Directory listing in OSX output to text file.
August 20, 2005 4:39 PM   Subscribe

How to list the contents of an OSX directory, and output to text file?

I run Windows, but have a couple gigs of data on a Mac. I burned DVDs of the data and brought them home to my PC. I want to email the Mac owner a command line that produces a text file listing of the directory contents that he can then email back to me, just to make sure I got everything.

I imagine this is quite simple under OSX, but I nee to send him simple directions.

The directory in question has about 8 sub directories, all filled with .wav files, all with unique titles.
posted by Jack Karaoke to Computers & Internet (15 answers total) 2 users marked this as a favorite
Best answer: 1. open up a console
2. type ls -l > list.txt

find the txt and you're done. The -l is optional.
posted by angry modem at 4:49 PM on August 20, 2005

type 'man ls' for more options, also.
posted by angry modem at 4:49 PM on August 20, 2005

Response by poster: d'oh.. just like the recent askme where someone said "borrowed from unix".

posted by Jack Karaoke at 4:53 PM on August 20, 2005

Best answer: add -R if you want to descend into the subdirectories...

I would do it this way:

Open a Finder window. Click the DVD. Select all in the right hand side.

ls -l -R [at this point drag the folders from the right-hand Finder window into the terminal] > ~/Desktop/DVDlist.txt
posted by mzurer at 4:56 PM on August 20, 2005

If you really want to make sure the data was copied correctly, do something like:

find . -type f -print0 | xargs -0 md5sum > ~/Desktop/DVDlist.txt

which will get you an MD5 hash of every file in the current directory and its subdirectories. You can then use the diff command to compare the two text files.
posted by grouse at 5:27 PM on August 20, 2005

Of course I have only tested that on other UNIXes, I'm just guessing that it should work on Mac OS X.
posted by grouse at 5:27 PM on August 20, 2005

If you want to make sure the files are identical, you can ask them to do:

cd /path/to/dir
find -print0 . |xargs -0 md5 >list.txt

This will generate md5's for each file, which you can then compare with your copies using something like cfv.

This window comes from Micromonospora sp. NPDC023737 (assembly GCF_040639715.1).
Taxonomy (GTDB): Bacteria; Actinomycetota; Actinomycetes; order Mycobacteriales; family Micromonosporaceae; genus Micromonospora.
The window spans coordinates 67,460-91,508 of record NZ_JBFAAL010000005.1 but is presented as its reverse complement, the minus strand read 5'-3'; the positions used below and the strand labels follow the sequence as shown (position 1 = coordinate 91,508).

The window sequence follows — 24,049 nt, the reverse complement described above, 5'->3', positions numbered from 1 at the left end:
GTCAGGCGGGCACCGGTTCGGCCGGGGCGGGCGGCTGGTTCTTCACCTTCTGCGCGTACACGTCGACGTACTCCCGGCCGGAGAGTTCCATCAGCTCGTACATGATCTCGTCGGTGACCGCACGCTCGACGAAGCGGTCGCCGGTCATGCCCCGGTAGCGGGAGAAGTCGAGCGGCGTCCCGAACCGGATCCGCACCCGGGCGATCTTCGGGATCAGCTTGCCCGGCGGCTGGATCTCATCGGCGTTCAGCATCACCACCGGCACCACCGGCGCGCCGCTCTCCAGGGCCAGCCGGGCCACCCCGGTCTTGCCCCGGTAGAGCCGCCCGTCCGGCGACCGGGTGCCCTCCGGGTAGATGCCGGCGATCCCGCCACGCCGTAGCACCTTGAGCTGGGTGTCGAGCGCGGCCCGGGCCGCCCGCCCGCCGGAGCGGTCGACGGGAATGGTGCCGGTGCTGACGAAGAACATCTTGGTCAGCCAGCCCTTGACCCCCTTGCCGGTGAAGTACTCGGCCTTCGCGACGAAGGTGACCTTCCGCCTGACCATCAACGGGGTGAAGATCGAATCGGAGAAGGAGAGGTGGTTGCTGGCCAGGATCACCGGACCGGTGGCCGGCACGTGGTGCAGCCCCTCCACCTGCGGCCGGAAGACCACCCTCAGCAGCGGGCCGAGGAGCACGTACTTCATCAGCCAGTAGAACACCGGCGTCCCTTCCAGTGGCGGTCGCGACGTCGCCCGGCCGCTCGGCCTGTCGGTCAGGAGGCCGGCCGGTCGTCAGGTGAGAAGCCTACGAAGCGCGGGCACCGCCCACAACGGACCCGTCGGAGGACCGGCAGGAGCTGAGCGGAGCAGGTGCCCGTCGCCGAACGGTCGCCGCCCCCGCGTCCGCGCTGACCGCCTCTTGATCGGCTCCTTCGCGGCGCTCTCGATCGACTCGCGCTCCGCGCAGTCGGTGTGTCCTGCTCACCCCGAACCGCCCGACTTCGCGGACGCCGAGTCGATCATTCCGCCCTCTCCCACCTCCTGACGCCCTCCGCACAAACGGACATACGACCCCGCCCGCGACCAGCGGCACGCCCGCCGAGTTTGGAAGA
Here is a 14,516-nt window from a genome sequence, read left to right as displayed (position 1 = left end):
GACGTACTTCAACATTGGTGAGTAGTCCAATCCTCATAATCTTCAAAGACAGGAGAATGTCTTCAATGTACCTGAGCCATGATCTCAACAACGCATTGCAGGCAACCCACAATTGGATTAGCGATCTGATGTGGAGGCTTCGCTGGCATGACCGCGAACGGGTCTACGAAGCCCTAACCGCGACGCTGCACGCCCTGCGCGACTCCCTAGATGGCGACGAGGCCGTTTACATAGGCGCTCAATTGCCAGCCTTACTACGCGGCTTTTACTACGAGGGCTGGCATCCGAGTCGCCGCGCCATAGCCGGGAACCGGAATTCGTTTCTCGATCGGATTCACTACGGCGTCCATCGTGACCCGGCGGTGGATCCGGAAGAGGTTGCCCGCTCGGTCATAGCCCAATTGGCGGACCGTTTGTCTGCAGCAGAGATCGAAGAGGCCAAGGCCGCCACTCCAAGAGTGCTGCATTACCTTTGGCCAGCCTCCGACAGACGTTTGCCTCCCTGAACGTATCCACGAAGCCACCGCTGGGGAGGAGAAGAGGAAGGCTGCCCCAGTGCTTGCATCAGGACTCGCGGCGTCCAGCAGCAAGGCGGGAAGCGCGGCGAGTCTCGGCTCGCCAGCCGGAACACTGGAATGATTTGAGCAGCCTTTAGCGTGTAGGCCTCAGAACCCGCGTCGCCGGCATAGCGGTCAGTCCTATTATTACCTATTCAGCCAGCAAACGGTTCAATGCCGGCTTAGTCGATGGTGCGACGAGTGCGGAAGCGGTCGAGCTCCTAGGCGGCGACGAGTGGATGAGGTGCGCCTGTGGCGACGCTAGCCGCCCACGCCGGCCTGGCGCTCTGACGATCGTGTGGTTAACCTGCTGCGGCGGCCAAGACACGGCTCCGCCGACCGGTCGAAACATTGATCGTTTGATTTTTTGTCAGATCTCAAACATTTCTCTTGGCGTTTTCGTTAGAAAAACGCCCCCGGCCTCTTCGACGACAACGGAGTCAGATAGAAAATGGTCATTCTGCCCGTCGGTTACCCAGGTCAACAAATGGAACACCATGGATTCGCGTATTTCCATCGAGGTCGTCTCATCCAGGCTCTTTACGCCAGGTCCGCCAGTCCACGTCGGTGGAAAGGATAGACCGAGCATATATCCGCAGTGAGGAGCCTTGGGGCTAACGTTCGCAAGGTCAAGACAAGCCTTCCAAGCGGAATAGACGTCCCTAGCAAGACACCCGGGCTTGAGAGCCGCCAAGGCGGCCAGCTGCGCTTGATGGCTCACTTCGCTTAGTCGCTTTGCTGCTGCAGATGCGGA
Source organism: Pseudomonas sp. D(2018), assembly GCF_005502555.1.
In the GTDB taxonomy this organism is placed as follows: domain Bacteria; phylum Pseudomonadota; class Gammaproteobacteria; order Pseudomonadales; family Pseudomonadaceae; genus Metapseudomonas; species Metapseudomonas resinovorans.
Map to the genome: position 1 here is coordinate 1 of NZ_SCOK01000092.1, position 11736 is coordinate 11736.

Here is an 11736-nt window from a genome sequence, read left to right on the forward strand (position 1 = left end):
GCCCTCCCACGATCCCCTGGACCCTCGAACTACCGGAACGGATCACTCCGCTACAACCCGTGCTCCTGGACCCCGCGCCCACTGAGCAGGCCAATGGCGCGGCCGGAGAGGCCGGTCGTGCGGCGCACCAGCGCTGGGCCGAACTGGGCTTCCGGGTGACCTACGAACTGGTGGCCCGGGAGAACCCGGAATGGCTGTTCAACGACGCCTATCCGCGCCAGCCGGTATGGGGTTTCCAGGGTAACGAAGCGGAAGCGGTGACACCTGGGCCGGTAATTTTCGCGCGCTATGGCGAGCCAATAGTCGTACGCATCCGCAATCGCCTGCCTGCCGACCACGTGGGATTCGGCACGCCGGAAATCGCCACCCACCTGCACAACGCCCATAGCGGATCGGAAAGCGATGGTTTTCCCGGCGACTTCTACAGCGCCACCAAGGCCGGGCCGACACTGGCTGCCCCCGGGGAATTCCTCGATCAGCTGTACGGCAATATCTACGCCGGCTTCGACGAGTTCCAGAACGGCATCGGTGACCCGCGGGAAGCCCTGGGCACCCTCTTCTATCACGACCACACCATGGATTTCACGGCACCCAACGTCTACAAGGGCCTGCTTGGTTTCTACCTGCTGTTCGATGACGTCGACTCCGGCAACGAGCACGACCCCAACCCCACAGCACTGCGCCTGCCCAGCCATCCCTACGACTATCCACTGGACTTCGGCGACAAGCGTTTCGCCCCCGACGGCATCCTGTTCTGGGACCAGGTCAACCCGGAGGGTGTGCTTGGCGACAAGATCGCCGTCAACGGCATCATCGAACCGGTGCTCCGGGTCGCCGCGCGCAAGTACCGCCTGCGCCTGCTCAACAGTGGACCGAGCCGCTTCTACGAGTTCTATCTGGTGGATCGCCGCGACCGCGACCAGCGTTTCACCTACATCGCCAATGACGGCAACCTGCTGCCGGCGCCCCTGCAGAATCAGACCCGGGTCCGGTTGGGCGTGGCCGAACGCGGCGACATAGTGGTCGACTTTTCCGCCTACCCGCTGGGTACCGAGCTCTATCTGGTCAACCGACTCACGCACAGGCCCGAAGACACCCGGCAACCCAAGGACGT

Explanation: cd changes the current working directory. "find -print0 ." produces a recursive file listing from the current directory using NULL to seperate them, xargs takes the list and passes it to md5, respecting limits on argument lengths and seperating them properly. -print0 and -0 are optional but recommended if you have any potentially odd filenames.
posted by Freaky at 5:32 PM on August 20, 2005

*shakes fist at grouse*

I would have expected OS X to have the BSD md5(1) rather than the Linuxy md5sum(1) though. Depending on how old the userspace is in OS X sha1(1) may also be usable, if you want to make the probability of errors even more insanely tiny.
posted by Freaky at 5:36 PM on August 20, 2005

One short addition to angry modem's instructions:

3. Type "open list.txt". You don't need to bother with finding the file; just tell OS X to open it.
posted by ldenneau at 5:49 PM on August 20, 2005

OSX does have md5 instead of md5sum; this causes no end of tab-completion confusion when one uses both OSX and Linux daily :) And there's no sha1.
posted by cyrusdogstar at 5:55 PM on August 20, 2005

Also, the directory is the first argument to find, pace Freaky's example.
posted by kenko at 6:17 PM on August 20, 2005

Yup, good catch kenko. 32 hour waking binges and arcane Unix commands don't mix well.
posted by Freaky at 7:38 PM on August 20, 2005

md5sum can be aquired easily through installation of fink.
posted by joeblough at 10:00 PM on August 20, 2005

An easy GUI solution is to download the free version of TextWrangler from Bare Bones Software. Simply drag a folder on to an open document and it will list all folders and nested documents within.
posted by captainscared at 8:41 AM on August 21, 2005 [1 favorite]

Why make someone do this on the command line? Have them open the finder, press cmd-A to select all, cmd-C to copy it to the clipboard.

Then have them open an email to you and press cmd-V to paste the file info into the message body.

I feel sorry for you Windows people. You have no concept of how a computer is supposed to behave.
posted by ikkyu2 at 8:32 PM on August 21, 2005

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